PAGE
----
Lily Thomas: No. Though, at one point of time, I used to feel extremely jealous of women lawyers who got promoted to higher ranks of Judiciary. I thought that the reason these women were getting promoted was not because they were qualified but because they were either the niece or daughter of the Law minister. Being the first woman to hold a Master’s Degree in Law, it was hard for me to digest that I wasn’t considered for the position of Judge. My colleagues asked me not to bother about it and in fact, told me that they too were jealous of me because I was able to secure orders against stalwarts  like Senior Advocate Ashok Sen. It was, however, Advocate Khanduja who cured me of my jealousy. He quite rightly said that we are only jealous of friends and relatives and not strangers. That’s the day my jealousy got cured.

Live Law: You belong to the first generation of women lawyers in this country. Was it tough for women in those days to make it in this profession? Did you ever experience any kind of discrimination in this field?

Lily Thomas: Not at all. Boldness is the indispensable disposition and quality for women lawyers. Study of law is an extremely liberating and strengthening experience. It helps in personality development. I remember, Justice Desai once asked me in the court room, “Madam Counsel, are you Miss or Mrs.? I quickly replied, “I am a miss, no doubt, but I don’t miss much”. The entire court room broke into laughter. Also, I am not in the habit of complaining about everything. My brother always taught me one thing i.e. “do not unnecessarily take offence and complain about men, colleagues and put others in a difficult situation”. Life is free. Nobody should offensively touch you but rest you must learn to manage.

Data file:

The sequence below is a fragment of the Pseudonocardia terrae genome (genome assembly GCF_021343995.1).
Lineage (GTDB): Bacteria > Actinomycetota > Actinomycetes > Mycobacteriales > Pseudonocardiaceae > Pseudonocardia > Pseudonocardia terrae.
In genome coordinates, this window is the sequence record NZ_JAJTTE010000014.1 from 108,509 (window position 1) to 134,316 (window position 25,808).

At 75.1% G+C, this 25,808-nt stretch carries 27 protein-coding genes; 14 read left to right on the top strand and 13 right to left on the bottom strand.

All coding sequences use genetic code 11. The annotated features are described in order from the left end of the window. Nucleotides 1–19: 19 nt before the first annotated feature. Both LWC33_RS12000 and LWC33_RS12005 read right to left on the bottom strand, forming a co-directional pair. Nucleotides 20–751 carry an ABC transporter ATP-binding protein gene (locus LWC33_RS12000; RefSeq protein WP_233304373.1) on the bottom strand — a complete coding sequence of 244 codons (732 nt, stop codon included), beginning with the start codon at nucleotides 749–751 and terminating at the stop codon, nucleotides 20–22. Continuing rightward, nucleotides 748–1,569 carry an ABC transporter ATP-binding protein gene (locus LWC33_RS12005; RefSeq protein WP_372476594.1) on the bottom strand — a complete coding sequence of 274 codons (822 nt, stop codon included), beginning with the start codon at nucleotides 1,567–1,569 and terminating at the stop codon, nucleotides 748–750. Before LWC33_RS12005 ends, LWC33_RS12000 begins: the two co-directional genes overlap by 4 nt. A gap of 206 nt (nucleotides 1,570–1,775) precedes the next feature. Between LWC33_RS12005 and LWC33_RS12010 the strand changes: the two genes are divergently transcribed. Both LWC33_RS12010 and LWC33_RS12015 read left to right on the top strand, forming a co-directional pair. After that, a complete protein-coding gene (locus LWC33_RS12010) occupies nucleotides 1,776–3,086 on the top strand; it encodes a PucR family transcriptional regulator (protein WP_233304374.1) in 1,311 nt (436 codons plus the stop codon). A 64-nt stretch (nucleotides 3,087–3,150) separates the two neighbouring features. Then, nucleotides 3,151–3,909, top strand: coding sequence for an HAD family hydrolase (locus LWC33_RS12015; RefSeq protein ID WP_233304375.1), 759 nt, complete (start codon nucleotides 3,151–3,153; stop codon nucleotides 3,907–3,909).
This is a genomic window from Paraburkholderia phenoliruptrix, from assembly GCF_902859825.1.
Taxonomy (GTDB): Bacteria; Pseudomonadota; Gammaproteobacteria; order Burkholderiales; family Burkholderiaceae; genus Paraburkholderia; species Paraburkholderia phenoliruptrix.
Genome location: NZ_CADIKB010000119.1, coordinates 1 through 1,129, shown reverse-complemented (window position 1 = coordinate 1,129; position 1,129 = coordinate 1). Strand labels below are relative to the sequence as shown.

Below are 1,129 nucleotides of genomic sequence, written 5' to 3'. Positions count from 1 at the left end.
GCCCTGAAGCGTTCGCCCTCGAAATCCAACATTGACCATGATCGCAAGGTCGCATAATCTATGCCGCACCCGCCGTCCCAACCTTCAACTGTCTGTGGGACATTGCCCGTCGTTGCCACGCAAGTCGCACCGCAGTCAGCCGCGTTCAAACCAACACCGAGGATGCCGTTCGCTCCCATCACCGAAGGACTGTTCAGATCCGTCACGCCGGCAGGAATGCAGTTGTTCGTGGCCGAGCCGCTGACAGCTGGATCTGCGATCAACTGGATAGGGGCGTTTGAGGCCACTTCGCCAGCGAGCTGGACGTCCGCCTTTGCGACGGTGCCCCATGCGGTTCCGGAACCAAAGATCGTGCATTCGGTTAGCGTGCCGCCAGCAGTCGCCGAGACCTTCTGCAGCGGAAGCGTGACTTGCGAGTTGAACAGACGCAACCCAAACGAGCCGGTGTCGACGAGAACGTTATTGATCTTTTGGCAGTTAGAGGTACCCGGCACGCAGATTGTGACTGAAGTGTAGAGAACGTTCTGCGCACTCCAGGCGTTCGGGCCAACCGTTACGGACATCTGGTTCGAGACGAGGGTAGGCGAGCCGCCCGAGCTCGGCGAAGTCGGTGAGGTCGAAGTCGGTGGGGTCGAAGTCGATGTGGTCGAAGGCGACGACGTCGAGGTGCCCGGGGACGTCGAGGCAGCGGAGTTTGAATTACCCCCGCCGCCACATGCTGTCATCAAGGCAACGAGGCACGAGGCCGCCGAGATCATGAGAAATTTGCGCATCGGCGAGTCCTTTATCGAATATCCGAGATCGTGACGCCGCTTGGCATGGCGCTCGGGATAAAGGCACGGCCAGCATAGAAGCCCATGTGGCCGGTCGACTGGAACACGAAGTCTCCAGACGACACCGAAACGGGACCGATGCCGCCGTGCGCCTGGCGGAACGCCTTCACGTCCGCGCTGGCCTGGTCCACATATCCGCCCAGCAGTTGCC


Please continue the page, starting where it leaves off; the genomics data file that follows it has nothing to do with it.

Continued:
Live Law: On a lighter note, how is it that you never got married?

Lily Thomas: Oh! Justice Fazal Ali once asked me the same question. My reply was that most men I was interested in, have either become a judge or priest. Anyhow on a serious note, I have never been able to find a man who is James Bond, Abraham Lincoln and Winston Churchill, all rolled into one.

(Even at this age, she spoke with childlike enthusiasm and appears to be a liberated woman of the present.)

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  • VISHAL SAWHNEY says:

    I wish an extremely true film is based on her life and achievements like we have “Erene Brokovich”. It should be played by none other than Shabana Azmi.

  • Disqualify says:

    It is actually a nice and useful piece of info. I’m happy that you shared this useful info with us.
    Please stay us informed like this. Thank you for sharing.

  • anita bafna says:

    Congratulations Mam. You are so inspiring to all the lady lawyers of my generation !! God bless u for healthy life and live longer to inspire us !!

  • jayavel says:

    nice to know a doyan of legal fraternity

  • She reminds me of two other Greats. Justice Anna Chandy, India’s first ever Woman High Court Judge, equivalent to several bold men rolled into one. She was a Judge when I studied law in Ernakulam during 1950-52. The other is my class-mate, Aisha Beevi, who was Speaker of the erala Assembly, when EMS was CM. A terribly courageous and liberated woman. Keep going, Anna, am behind you by one year.

  • i j charak says:

    good effort